Do you have a water-loving dog? If so, why not up their excitement of the dog park by taking them to a dog beach? A dog beach doesn’t necessarily mean you have to be near a coastline. Some lakes include areas for humans and dogs to frolic around in the water. We will be breaking down some items to bring and things to be mindful of when adventuring to a dog-friendly beach location.
PARDON OUR PAWS
We always have to emphasize knowing your surroundings and rules prior to arrival. Majority of dog beaches have leash laws, meaning they require your pet to be on a leash at all times. However, there are also no-leash or off-leash areas. If your dog is an avid swimmer but they must be on a leash, think about acquiring an extra long leash so they can have some freedom to do their best doggy paddle. We took Fletcher to the beach with our usual 4-foot leash and wished we had brought a longer option. Some areas that are dog friendly allow your dog off-leash if you and the dog are both swimming, so jump on in!
Be careful: Some laws may require the leash to be fixed-length and not retractable. This is to protect those around you and keep dogs from invading others’ space. Others may have specific times that pups are allowed off-leash so it would be preferable to be there at those times.
Some beaches allow pets without being a “dog beach,” meaning there are specific times animals are allowed at a busy beach. In our area, your pet must be registered with a beach permit that lasts around two years. The credentials must be present with you along with a dog tag for collars. Be considerate of others (humans and dogs) so we can keep access to these areas and everyone can enjoy. Know before you go!
BEACH BAG ESSENTIALS
Sunscreen: Skin protection is important for your dog, especially for light skin or white fur. Spray and wipe options are available, but be sure the one you get is safe for animal use. A step further some people take are eye protection to help with glare and bright environments.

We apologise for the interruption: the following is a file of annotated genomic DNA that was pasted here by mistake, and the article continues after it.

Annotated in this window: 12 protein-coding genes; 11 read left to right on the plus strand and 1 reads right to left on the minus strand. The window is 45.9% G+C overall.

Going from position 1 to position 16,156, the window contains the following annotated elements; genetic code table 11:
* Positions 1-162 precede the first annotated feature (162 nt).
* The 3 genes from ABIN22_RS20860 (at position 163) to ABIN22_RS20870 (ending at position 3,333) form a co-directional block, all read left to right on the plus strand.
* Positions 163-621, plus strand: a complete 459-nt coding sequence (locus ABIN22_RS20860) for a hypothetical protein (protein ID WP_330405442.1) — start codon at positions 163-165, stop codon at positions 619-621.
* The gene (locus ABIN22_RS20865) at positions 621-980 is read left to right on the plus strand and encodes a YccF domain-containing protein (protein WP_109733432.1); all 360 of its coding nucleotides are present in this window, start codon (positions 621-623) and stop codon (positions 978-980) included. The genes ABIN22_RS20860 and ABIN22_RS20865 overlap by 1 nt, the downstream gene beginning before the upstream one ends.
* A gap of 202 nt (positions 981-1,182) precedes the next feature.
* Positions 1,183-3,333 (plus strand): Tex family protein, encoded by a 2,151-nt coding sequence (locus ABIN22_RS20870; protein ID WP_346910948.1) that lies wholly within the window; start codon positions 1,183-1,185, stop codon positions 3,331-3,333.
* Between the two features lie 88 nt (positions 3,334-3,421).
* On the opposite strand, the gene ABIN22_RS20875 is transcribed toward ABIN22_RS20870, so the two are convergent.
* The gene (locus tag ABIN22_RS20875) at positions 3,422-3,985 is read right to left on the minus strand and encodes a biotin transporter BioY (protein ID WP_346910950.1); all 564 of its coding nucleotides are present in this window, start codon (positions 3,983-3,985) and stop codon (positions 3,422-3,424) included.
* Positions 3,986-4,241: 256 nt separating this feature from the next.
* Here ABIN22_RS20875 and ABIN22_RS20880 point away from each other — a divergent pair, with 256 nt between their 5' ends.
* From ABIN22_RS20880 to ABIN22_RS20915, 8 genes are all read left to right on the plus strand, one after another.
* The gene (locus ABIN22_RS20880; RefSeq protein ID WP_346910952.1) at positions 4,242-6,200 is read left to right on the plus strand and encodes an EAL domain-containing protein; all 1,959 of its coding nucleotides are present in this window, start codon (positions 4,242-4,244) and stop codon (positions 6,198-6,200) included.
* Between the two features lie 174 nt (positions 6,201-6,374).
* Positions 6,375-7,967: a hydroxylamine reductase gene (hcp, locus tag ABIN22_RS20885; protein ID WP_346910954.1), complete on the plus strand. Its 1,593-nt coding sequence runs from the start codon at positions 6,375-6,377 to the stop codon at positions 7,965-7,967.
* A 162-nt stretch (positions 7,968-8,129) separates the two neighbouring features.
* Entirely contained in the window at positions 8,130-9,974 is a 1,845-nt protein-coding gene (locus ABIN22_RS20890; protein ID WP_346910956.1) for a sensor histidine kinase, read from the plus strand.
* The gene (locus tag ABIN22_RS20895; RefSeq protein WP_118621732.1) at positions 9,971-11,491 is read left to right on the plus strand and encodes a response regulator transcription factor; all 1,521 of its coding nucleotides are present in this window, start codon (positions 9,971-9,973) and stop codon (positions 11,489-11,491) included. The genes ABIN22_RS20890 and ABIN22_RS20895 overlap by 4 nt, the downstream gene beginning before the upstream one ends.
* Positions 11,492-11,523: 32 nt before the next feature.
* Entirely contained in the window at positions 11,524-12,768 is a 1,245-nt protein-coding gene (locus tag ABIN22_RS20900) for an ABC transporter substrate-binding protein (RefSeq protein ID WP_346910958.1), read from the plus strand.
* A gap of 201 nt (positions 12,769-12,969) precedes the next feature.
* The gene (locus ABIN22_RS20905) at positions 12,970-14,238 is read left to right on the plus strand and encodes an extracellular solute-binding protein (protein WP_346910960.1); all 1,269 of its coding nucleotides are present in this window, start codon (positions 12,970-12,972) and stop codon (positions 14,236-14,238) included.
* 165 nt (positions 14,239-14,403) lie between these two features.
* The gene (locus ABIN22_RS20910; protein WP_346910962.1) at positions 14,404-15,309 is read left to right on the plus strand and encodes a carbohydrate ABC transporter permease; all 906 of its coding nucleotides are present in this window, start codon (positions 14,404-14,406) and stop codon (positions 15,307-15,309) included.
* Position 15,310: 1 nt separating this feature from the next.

Towels: Good luck going home with a wet dog and no towels. We always bring at least two for Fletcher, one of them being super absorbent in nature.
Dog boots: If your locale has pebbles/rocks instead of soft sand, be mindful of your dogs paws. The heat itself can break down their paws very quickly and the surface could tear up their pads. You could bring these if you are walking on concrete to and from the swimming area.
Portable food and water bowls: We will get more into the water situation, but your dog will be having so much fun and expending a lot of energy. If they are on a feeding schedule try some healthy snacks or, dare I say, treats for the in-between time at the beach.
Lifejacket: Fletcher almost won’t go swimming without his lifejacket now. It makes him easier to hold onto if needed and we feel more at ease, as dog parents, with him being out in open or deep water for longer. Find a lifejacket that fits properly and avoids irritating your dogs skin or riding up high on the front of their neck.
Toiletries: Doggy bags, the nice way of saying it, MUST be in your beach bag. In any case that you venture out with your dog, be sure to clean up after them. While they may not understand why you’re picking up after them, you as a human know how terrible it is to step in dog poop.
BEACH WATCH & SAFETY